Regardless of what you do, you will always have a friend and an admirer in me, man. I wish you nothing but the best of luck and humbly thank you from the bottom of my heart for everything you've given to this scene. You're a success story to me.

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PostPosted: Tue May 02, 2017 7:51 pm 
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I think PH3NOM saved himself from any embarrassment by letting the Kickstarter die.
If anything I see people still clamoring for more LOF.

Also Falco, you are already aware that your former team members stay in touch with me and do reach out for help with PR. I do hope you can find resolve with them. In business, it isn't personal. A leader has to grow professionally and simply (easier said than done) learn to work with the strengths of members in his network.

You say Tyler was useless, yet his departure destroyed any momentum you had going. He wasn't bringing the physical effort, but apparently he was still an asset as even the desk Patrick used belonged to him. Instead of conducting yourself, however you conducted yourself, maybe you could have set up a different method of remuneration for him one based on milestones achieved rather than time spent.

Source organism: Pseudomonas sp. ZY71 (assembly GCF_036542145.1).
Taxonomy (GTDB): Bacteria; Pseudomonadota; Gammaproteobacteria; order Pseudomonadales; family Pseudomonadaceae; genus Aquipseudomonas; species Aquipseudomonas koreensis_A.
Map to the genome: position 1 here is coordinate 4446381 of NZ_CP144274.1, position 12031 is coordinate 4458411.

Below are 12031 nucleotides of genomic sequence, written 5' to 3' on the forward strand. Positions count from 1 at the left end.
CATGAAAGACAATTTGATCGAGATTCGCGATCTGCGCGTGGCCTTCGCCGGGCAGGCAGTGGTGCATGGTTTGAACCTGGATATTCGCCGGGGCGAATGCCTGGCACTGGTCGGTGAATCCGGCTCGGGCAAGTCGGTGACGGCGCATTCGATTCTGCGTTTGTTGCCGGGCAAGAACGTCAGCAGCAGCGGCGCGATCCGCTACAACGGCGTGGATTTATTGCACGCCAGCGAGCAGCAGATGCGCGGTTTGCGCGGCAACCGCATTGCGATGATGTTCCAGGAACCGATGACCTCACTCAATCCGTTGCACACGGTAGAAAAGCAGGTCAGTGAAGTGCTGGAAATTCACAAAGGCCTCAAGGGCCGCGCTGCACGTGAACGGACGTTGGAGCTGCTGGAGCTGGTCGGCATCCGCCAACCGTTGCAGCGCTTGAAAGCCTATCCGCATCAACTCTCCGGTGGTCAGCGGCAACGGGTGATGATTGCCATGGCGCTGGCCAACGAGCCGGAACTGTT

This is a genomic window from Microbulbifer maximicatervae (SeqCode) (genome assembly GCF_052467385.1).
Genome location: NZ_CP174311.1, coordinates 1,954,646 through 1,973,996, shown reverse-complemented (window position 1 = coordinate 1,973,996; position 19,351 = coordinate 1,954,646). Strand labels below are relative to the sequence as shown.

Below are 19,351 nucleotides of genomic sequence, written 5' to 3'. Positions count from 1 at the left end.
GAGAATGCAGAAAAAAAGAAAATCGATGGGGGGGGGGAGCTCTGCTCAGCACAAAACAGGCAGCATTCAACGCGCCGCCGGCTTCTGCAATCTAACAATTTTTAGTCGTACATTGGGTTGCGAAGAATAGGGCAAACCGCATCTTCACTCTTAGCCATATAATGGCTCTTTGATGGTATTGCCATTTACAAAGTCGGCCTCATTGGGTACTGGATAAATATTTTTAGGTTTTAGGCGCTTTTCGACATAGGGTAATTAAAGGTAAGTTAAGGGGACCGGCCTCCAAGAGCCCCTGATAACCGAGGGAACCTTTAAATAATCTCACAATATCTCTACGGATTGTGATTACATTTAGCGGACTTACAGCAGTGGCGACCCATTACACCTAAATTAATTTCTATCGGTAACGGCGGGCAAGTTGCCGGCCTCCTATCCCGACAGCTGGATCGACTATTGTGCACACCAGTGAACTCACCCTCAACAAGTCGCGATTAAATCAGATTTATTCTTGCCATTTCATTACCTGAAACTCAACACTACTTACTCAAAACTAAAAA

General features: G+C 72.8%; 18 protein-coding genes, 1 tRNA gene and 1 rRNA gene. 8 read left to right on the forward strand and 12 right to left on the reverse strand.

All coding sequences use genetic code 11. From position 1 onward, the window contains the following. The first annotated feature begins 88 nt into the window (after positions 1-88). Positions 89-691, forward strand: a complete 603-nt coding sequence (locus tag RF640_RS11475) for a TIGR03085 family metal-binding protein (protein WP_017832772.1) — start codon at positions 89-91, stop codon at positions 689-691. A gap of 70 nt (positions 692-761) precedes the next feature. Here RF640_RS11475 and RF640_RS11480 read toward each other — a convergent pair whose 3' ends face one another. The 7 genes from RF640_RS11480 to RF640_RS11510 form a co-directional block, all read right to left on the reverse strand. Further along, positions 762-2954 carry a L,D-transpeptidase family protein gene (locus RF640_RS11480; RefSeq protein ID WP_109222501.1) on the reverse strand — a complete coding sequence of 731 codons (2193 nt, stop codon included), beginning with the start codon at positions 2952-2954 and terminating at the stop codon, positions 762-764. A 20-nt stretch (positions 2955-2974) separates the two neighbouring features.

I could go one by one and evaluate all of the members but I fear you may perceive that as being condescending which is definitely not what I'm trying to do.

I run a very small PR company. I rely on a small network of friends to get things done each bringing their strengths and obstacles. I deal with all of them differently. I have friends that I know I can rip them a new one and they won't abandon me but end of the day their quality of work will be worse because ridiculing a partner or even an employee usually doesn't work. More often, whether I am paying them or not (usually I don't), I have to take a more intellectual approach.

I rely on an artist to draw a logo for a client that I can trace and color the best one in illustrator.
She's not delivering, we've got money on the line. The client will cease to do business with us.
I could nag her like a parent that she's not working or I could try to initiate a dialogue without pointing any fingers, I need her more than she needs me. I have to engage her and get to the root of the problem. She's failing one of her classes, I put my friend hat back on and find out where she's struggling, see if I can help and get things back on track.